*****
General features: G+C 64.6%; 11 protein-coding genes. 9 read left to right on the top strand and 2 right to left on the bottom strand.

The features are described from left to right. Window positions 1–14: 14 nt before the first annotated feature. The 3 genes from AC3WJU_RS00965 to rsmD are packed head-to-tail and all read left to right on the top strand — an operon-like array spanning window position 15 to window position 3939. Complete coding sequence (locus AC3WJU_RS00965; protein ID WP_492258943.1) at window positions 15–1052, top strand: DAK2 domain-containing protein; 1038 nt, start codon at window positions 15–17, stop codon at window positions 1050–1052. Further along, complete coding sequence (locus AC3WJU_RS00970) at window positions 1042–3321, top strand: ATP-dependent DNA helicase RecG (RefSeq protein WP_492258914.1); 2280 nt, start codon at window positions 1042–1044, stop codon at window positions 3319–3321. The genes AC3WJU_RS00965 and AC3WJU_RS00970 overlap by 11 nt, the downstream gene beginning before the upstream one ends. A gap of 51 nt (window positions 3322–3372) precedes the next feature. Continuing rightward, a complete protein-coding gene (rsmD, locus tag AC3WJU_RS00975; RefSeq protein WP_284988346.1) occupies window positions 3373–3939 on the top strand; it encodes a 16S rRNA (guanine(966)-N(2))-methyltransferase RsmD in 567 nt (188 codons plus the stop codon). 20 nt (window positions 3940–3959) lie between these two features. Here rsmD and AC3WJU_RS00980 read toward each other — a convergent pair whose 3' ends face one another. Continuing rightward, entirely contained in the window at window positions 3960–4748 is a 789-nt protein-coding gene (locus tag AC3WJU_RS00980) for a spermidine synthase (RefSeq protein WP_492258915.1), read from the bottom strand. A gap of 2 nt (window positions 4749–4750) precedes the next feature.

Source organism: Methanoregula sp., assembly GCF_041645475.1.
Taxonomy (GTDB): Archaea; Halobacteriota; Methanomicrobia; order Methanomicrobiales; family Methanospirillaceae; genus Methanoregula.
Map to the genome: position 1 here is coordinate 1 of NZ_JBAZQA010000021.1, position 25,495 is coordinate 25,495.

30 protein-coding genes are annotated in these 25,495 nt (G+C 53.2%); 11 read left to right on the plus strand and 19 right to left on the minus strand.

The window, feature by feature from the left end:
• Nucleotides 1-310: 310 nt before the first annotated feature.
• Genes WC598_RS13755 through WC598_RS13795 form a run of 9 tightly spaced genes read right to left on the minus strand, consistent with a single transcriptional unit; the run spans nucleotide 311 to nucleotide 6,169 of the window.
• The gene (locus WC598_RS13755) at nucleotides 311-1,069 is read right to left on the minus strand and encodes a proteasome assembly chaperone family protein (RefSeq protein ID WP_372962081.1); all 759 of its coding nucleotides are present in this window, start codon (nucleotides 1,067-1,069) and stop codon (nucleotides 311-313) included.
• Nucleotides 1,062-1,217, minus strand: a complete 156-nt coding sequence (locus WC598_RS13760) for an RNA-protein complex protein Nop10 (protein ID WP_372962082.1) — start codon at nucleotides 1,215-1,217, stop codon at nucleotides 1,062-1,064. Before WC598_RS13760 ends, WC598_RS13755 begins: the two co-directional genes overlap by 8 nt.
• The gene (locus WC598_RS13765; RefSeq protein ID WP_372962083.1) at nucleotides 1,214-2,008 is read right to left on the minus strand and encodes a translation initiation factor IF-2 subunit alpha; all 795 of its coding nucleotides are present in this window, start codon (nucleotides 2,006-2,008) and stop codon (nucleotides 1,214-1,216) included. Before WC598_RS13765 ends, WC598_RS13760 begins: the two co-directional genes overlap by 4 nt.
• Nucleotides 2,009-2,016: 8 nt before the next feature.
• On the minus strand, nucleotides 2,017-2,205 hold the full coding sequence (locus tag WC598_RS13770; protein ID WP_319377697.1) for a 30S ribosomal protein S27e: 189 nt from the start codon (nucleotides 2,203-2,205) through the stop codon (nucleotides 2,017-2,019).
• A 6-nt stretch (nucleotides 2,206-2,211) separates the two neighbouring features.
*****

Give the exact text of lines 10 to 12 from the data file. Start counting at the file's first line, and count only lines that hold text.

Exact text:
• The gene (locus WC598_RS13755) at nucleotides 311-1,069 is read right to left on the minus strand and encodes a proteasome assembly chaperone family protein (RefSeq protein ID WP_372962081.1); all 759 of its coding nucleotides are present in this window, start codon (nucleotides 1,067-1,069) and stop codon (nucleotides 311-313) included.
• Nucleotides 1,062-1,217, minus strand: a complete 156-nt coding sequence (locus WC598_RS13760) for an RNA-protein complex protein Nop10 (protein ID WP_372962082.1) — start codon at nucleotides 1,215-1,217, stop codon at nucleotides 1,062-1,064. Before WC598_RS13760 ends, WC598_RS13755 begins: the two co-directional genes overlap by 8 nt.
• The gene (locus WC598_RS13765; RefSeq protein ID WP_372962083.1) at nucleotides 1,214-2,008 is read right to left on the minus strand and encodes a translation initiation factor IF-2 subunit alpha; all 795 of its coding nucleotides are present in this window, start codon (nucleotides 2,006-2,008) and stop codon (nucleotides 1,214-1,216) included. Before WC598_RS13765 ends, WC598_RS13760 begins: the two co-directional genes overlap by 4 nt.